I’m not sure, but I bet it is at this point that Jesus began to emphasize the “repentance” part of the kingdom of God. We don’t know what word Jesus actually used in Aramaic, but the Greek word that the Gospel writers used, that we translate as “repentance”, is “metanoia.” “Meta” meaning to change (like metamorphosis and metabolism), and “noia” meaning way of knowing or perceiving. Literally, repentance is “changing your mind” or “changing the way you perceive the world”, “changing the way you think.”

Jesus was used to thinking in terms of good people and bad people, clean and unclean, worthy and unworthy, those on “our side” and those on “the other side”. And up to this point in the gospel he may have only been interested in moving those boundaries around, not necessarily in doing away with those boundaries altogether. Jesus was, really, a lot like you and me – at times not the best people we could be, willing to like some people more than others, more willing to help some people or cross some boundaries for some people and not so willing for others, more willing to forgive and work toward reconciliation with some people and not with others, more willing to understand where certain people are coming from and not willing to make that leap for others, more willing to share our table or other resources with certain people while not sharing them with others. (A-men?) Like Jesus did, we make judgments about people, and oftentimes our judgments end up looking a lot like the power structures we participate in, or benefit from, or are subject to, whether that be our culture, our nation, or sometimes our faith.

Even if we don’t like seeing it so plainly acted out, as it is in this story, we should be able to sympathize with Jesus’ feelings. After all, we’re certainly no better than Jesus, and probably we’re a lot worse. Jesus came face to face with the difference between being Christian and being a subject or citizen of some earthly power.

Jesus realized that responding to the gospel, in effect being a Christian, demands some very counter-cultural thought, demands seeing the world not as the Powers want us to see it, as the political governors or religious fundamentalists see it; but to see the world as God sees it – as fallen all over the place (including you and me) but none of it beyond redemption or unworthy of care (even those whom “The World” tells us to despise, like “terrorists” for example).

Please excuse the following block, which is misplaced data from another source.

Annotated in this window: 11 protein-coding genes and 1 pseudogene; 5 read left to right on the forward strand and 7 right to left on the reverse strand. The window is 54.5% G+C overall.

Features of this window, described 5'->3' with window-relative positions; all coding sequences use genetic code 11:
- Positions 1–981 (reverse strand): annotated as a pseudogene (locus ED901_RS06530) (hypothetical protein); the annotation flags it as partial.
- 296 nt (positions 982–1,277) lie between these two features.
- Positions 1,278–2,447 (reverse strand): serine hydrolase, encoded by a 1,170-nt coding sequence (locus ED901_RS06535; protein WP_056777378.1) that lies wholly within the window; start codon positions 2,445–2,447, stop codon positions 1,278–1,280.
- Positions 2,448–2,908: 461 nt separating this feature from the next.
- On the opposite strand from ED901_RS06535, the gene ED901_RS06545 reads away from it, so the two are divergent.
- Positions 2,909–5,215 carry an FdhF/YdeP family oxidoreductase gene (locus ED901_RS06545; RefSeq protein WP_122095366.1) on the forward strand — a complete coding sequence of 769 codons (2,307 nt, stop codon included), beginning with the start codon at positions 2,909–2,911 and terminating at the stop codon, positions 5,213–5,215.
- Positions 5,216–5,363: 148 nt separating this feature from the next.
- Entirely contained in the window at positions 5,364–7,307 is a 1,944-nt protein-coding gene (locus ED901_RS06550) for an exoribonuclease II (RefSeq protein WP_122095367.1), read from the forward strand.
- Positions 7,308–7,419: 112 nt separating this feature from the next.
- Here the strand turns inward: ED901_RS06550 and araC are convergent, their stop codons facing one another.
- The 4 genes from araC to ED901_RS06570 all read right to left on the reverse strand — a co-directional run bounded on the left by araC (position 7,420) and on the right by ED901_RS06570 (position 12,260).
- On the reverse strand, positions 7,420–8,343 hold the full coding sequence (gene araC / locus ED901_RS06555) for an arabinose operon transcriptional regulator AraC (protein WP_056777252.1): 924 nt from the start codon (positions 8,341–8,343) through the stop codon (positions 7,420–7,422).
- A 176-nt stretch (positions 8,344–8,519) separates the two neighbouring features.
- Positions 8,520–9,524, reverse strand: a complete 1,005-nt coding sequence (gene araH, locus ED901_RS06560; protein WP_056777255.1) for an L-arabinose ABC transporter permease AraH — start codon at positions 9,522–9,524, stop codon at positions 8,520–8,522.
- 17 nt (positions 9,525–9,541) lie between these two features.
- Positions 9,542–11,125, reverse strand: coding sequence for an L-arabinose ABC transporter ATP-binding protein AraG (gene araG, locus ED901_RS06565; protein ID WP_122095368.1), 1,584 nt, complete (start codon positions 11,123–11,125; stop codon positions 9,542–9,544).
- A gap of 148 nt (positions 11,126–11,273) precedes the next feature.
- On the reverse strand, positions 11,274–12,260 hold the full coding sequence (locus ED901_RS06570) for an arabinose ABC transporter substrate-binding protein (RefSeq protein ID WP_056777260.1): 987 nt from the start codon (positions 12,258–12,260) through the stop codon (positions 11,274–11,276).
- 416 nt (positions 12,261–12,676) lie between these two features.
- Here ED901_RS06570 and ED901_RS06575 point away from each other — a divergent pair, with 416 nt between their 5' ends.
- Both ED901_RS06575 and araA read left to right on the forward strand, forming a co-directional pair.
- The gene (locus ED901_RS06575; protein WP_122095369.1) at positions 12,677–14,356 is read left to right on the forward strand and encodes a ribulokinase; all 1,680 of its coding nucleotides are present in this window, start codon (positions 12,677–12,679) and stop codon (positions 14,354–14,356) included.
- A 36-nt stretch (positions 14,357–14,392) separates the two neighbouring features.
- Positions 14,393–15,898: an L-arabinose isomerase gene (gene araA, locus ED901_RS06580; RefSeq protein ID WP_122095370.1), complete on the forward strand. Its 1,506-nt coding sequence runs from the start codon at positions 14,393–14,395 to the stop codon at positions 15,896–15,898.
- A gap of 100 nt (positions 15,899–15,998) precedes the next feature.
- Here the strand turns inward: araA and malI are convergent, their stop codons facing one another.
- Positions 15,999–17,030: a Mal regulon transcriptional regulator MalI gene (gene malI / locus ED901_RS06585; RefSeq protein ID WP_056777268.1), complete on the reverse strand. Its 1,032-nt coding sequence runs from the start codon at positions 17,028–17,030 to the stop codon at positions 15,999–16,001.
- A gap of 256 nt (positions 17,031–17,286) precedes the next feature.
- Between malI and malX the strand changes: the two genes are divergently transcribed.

The government and Fox News and televangelists want us to fear and react out of desperation or vengeance – they want us to see people as fundamentally foreign and threatening. Jesus had to contend with the voices of Caesar and his cultural prejudices in his own head and heart – even while at the same time he was mouthing the words, saying the prayers, spreading the teachings of the gospel. Jesus struggled to meet the demands of the gospel in the face of his nation and politics and culture. And we Christians, followers of Jesus, inherit that struggle – we are set against the world, like resident-aliens or strangers in a strange land.

We struggle against Caesar and prejudice in our own hearts and minds. We struggle against the propaganda of the nation, against militarism that says violence is really the only solution to some problems, against an economic mindset that says to consume more is the way to happiness and security, against a culture in which we always have to be #1 or we’re nobody. As Christians, we hold different values. Instead of nationalist identifications that separate people along artificial geographic lines, we see all people as children of God and united in Christ’s love for them. Instead of violence, we see Love as the real solution to problems – without being pollyanish and thinking that love is easy or quick, we all know love is tough sometimes and a long-term commitment. Instead of capitalism, a system built on the exploitation of workers in our own country and around the globe, a system that believes there is a scarcity of resources and we better get ours first, we Christians believe that there is an abundance for everyone, and that if everyone shares there will always be enough – remember the loaves and fishes miracle, and the miracle every Sunday there is a potluck: everyone eats their fill and goes home with more than they came with. Instead of a world of competition against others, we Christians join with others, in prayer, in work, in offering help, in changing our world. We’re in it together, all members of one body. These are bold claims that fly in the face of the Powers That Be. And I bet even right now there are voices in your head and heart that are telling you not to agree too much. Little tentacles of the World making sure your Christian sentiments aren’t taken too seriously. Am I right? I know I feel them. I can hear those voices right now.